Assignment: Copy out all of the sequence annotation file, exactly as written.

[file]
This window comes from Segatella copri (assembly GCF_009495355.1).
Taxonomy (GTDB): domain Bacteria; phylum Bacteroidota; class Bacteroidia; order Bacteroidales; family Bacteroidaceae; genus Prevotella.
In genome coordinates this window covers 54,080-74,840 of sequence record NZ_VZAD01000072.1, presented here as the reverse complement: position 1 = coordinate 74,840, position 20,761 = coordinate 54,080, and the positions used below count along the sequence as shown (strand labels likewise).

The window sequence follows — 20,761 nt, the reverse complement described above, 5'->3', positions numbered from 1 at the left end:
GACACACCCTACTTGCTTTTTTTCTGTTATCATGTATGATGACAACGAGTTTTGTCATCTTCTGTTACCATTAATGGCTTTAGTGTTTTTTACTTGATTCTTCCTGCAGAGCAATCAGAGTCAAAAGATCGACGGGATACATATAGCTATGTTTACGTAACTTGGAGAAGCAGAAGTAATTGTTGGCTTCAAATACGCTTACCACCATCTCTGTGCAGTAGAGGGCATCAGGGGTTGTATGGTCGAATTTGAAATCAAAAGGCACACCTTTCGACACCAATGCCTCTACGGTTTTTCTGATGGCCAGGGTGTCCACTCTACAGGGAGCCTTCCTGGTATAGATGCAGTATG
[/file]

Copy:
This window comes from Segatella copri (assembly GCF_009495355.1).
Taxonomy (GTDB): domain Bacteria; phylum Bacteroidota; class Bacteroidia; order Bacteroidales; family Bacteroidaceae; genus Prevotella.
In genome coordinates this window covers 54,080-74,840 of sequence record NZ_VZAD01000072.1, presented here as the reverse complement: position 1 = coordinate 74,840, position 20,761 = coordinate 54,080, and the positions used below count along the sequence as shown (strand labels likewise).

The window sequence follows — 20,761 nt, the reverse complement described above, 5'->3', positions numbered from 1 at the left end:
GACACACCCTACTTGCTTTTTTTCTGTTATCATGTATGATGACAACGAGTTTTGTCATCTTCTGTTACCATTAATGGCTTTAGTGTTTTTTACTTGATTCTTCCTGCAGAGCAATCAGAGTCAAAAGATCGACGGGATACATATAGCTATGTTTACGTAACTTGGAGAAGCAGAAGTAATTGTTGGCTTCAAATACGCTTACCACCATCTCTGTGCAGTAGAGGGCATCAGGGGTTGTATGGTCGAATTTGAAATCAAAAGGCACACCTTTCGACACCAATGCCTCTACGGTTTTTCTGATGGCCAGGGTGTCCACTCTACAGGGAGCCTTCCTGGTATAGATGCAGTATG